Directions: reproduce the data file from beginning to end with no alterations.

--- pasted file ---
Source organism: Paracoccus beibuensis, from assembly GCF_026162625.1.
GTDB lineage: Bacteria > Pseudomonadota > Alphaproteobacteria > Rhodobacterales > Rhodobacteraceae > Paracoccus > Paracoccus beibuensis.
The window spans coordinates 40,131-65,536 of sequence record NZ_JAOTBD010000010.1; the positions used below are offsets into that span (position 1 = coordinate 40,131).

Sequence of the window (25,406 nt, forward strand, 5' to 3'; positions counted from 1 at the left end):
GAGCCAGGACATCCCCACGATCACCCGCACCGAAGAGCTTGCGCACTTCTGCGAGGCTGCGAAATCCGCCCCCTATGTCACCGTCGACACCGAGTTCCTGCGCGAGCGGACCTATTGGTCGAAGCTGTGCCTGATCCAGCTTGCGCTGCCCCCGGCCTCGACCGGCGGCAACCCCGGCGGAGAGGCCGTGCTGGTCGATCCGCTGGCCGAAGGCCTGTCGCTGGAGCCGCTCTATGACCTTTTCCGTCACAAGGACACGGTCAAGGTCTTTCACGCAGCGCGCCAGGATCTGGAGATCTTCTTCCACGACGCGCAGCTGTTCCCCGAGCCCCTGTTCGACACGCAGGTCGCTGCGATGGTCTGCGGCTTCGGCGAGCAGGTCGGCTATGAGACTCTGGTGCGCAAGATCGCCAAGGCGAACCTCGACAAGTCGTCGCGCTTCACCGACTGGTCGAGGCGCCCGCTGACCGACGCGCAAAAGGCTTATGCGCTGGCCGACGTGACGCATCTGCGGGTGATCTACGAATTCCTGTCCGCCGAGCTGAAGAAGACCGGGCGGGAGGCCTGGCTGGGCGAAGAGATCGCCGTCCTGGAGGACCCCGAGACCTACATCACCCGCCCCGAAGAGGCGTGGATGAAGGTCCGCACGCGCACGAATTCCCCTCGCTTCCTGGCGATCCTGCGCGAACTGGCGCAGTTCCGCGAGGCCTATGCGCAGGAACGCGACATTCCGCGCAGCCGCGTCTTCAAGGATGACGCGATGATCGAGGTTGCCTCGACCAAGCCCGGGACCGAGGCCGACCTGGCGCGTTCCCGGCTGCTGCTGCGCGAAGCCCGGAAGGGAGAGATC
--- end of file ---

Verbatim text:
Source organism: Paracoccus beibuensis, from assembly GCF_026162625.1.
GTDB lineage: Bacteria > Pseudomonadota > Alphaproteobacteria > Rhodobacterales > Rhodobacteraceae > Paracoccus > Paracoccus beibuensis.
The window spans coordinates 40,131-65,536 of sequence record NZ_JAOTBD010000010.1; the positions used below are offsets into that span (position 1 = coordinate 40,131).

Sequence of the window (25,406 nt, forward strand, 5' to 3'; positions counted from 1 at the left end):
GAGCCAGGACATCCCCACGATCACCCGCACCGAAGAGCTTGCGCACTTCTGCGAGGCTGCGAAATCCGCCCCCTATGTCACCGTCGACACCGAGTTCCTGCGCGAGCGGACCTATTGGTCGAAGCTGTGCCTGATCCAGCTTGCGCTGCCCCCGGCCTCGACCGGCGGCAACCCCGGCGGAGAGGCCGTGCTGGTCGATCCGCTGGCCGAAGGCCTGTCGCTGGAGCCGCTCTATGACCTTTTCCGTCACAAGGACACGGTCAAGGTCTTTCACGCAGCGCGCCAGGATCTGGAGATCTTCTTCCACGACGCGCAGCTGTTCCCCGAGCCCCTGTTCGACACGCAGGTCGCTGCGATGGTCTGCGGCTTCGGCGAGCAGGTCGGCTATGAGACTCTGGTGCGCAAGATCGCCAAGGCGAACCTCGACAAGTCGTCGCGCTTCACCGACTGGTCGAGGCGCCCGCTGACCGACGCGCAAAAGGCTTATGCGCTGGCCGACGTGACGCATCTGCGGGTGATCTACGAATTCCTGTCCGCCGAGCTGAAGAAGACCGGGCGGGAGGCCTGGCTGGGCGAAGAGATCGCCGTCCTGGAGGACCCCGAGACCTACATCACCCGCCCCGAAGAGGCGTGGATGAAGGTCCGCACGCGCACGAATTCCCCTCGCTTCCTGGCGATCCTGCGCGAACTGGCGCAGTTCCGCGAGGCCTATGCGCAGGAACGCGACATTCCGCGCAGCCGCGTCTTCAAGGATGACGCGATGATCGAGGTTGCCTCGACCAAGCCCGGGACCGAGGCCGACCTGGCGCGTTCCCGGCTGCTGCTGCGCGAAGCCCGGAAGGGAGAGATC